In Western countries, what’s the greatest predictor of misery?
Acton Institute Powerblog

In Western countries, what’s the greatest predictor of misery?

A few weeks after leaving the presidency, Thomas Jefferson wrote in a message to the citizens of Maryland that, “The care of human life and happiness and not their destruction is the first and only legitimate object of good government.”

For many conservatives and libertarians, the best way for government to make us happy is to stay out of our lives as much as possible. But since many Americans believe that government does have a role increasing flourishing, we should ask how it could use its influence more effectively.

A group of researchers set out to find a solution by asking, “If we wanted to have one less person in misery, what is the cost of achieving this by different means?”

“Happiness is caused by many factors, such as income, employment, health and family life,” say the researchers, “and we need to ask, How much does a difference in each of these factors change the happiness of the person affected?”

The team analyzed surveys of adults in the U.S. Australia, Britain, and Indonesia to determine which factors matter most for lifting people out of misery. What they found was that in every country, income was more important for happiness than education, though household income per head explained less than 2 percent of the variance of happiness in any country. Having a job, good physical health, and a partner (whether married or living as married) also mattered. But the most important factor in all three Western societies was diagnosed mental illness.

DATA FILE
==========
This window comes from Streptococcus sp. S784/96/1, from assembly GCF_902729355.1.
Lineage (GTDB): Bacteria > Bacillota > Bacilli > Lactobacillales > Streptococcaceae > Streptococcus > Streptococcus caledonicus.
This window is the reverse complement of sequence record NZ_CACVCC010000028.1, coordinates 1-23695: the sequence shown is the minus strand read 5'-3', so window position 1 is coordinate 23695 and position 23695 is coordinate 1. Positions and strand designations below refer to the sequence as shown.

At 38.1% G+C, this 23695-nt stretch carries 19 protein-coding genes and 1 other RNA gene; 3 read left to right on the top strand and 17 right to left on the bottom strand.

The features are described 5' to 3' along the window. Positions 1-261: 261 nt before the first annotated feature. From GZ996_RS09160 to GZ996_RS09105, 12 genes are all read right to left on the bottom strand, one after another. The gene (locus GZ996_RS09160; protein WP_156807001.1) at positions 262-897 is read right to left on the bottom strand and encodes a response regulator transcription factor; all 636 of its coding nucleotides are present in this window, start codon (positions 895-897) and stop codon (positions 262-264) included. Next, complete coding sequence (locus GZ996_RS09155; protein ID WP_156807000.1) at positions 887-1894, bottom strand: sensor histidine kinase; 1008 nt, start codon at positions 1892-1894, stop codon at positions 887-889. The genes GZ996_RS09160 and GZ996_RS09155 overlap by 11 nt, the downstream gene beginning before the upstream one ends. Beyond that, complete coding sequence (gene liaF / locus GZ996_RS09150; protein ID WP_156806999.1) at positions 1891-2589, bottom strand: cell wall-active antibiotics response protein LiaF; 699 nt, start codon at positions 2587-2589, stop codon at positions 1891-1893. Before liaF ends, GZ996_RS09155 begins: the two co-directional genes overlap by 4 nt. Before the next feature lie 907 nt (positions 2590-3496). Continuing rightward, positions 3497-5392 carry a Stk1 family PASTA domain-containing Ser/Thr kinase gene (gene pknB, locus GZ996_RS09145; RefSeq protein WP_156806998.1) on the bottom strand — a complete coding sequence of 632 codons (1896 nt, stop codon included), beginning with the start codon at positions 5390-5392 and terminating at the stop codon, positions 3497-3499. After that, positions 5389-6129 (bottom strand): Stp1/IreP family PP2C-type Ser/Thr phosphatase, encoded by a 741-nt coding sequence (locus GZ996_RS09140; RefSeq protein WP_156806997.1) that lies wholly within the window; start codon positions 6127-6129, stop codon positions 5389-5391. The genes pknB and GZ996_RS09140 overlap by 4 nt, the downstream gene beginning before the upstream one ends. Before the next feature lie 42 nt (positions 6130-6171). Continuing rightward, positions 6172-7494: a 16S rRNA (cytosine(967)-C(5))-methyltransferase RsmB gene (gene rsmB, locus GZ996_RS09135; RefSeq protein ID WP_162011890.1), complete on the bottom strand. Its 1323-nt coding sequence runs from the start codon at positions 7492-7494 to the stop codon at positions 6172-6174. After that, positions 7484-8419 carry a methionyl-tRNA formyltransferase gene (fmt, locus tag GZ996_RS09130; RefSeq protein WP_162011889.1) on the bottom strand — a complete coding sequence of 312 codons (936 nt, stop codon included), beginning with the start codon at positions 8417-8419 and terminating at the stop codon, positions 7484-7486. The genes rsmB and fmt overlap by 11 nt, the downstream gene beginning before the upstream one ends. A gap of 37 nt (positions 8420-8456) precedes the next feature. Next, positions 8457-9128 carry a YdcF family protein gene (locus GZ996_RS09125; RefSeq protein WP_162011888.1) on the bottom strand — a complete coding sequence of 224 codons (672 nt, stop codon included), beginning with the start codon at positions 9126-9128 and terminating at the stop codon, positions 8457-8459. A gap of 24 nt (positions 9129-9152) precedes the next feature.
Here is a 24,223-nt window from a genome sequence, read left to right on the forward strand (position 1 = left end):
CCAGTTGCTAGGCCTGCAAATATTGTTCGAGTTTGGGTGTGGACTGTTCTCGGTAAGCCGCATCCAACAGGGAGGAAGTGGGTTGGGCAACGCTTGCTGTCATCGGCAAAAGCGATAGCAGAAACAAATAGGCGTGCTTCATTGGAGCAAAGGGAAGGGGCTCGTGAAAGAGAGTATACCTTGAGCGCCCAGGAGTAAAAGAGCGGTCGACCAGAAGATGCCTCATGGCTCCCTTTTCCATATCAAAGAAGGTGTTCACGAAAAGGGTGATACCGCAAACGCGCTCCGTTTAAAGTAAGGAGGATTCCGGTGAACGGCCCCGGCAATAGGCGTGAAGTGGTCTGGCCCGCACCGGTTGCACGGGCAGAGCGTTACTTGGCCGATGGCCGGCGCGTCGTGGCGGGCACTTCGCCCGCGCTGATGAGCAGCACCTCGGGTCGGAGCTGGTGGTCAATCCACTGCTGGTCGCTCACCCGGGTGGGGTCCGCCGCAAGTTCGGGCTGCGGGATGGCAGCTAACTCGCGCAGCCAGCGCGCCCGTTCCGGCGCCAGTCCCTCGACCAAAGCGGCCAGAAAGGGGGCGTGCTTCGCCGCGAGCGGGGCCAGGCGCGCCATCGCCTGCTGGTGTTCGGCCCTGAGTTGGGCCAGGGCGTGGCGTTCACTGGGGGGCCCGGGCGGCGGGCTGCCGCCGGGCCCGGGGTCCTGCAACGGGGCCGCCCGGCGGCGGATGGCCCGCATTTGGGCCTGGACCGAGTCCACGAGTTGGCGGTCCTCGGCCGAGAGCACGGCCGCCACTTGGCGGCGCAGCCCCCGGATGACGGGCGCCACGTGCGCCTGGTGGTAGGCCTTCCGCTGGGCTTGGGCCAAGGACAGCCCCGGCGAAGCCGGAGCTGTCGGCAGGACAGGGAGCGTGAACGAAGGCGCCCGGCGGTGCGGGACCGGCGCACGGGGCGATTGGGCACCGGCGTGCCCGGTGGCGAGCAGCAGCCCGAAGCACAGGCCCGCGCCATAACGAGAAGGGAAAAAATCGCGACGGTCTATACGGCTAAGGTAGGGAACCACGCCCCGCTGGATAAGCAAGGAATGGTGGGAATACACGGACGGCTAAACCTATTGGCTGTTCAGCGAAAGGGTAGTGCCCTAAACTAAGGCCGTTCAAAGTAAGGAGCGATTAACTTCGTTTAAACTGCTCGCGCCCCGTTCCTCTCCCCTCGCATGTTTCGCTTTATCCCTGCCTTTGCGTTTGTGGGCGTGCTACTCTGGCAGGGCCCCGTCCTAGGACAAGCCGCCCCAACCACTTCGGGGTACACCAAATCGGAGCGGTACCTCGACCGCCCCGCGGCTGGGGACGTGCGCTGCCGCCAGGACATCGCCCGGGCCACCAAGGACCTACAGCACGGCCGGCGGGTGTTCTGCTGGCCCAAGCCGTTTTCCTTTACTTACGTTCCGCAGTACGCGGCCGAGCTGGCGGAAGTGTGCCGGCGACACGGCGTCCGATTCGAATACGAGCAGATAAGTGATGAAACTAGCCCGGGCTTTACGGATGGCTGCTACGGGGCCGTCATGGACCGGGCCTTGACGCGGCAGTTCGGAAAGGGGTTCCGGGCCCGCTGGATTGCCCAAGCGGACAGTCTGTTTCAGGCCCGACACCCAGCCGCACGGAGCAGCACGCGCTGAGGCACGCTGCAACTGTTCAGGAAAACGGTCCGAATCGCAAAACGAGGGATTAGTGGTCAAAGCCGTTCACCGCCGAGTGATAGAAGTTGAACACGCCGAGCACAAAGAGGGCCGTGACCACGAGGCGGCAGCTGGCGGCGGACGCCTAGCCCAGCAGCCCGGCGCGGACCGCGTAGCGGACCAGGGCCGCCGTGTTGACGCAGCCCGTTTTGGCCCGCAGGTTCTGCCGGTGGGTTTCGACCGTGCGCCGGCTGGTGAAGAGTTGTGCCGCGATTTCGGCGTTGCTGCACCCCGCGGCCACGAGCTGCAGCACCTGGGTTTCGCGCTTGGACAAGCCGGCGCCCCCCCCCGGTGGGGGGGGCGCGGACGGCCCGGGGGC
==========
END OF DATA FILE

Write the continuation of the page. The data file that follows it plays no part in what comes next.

So how much could we reduce the prevalence of misery in the USA if we could miraculously abolish depression and anxiety disorders without changing anything else? Well, around 22% of the population have this diagnosis. If they were all cured, we could reduce the percentage of the population in misery by 0.107 times 22%. This is 2.35% of the whole population. That is large portion of the total 5.6% who are in misery.

By contrast, eliminating poverty in the USA reduces misery by 1.7% points, unemployment by 0.3% and physical illness by 0.5% out of the total 5.6% in misery. Taken together, those three factors barely make as much difference as mental illness on its own.

The report calculates that, in the UK, the cost to lift one person out of misery by reducing poverty would exceed $224,000 a year while the cost of treating anxiety or depression would only require around $12,000.

Obviously, we shouldn’t conclude from these findings that poverty, physical health, and unemployment can be ignored. These factors are often intertwined in a way that leads to significant levels of individual unhappiness and societal unrest. But the report does show that if we want the government to help reduce human misery we should give more attention (and possibly money) to finding ways to reduce the effects of mental illness.

Joe Carter

Joe Carter is a Senior Editor at the Acton Institute. Joe also serves as an editor at the The Gospel Coalition, a communications specialist for the Ethics and Religious Liberty Commission of the Southern Baptist Convention, and as an adjunct professor of journalism at Patrick Henry College. He is the editor of the NIV Lifehacks Bible and co-author of How to Argue like Jesus: Learning Persuasion from History's Greatest Communicator (Crossway).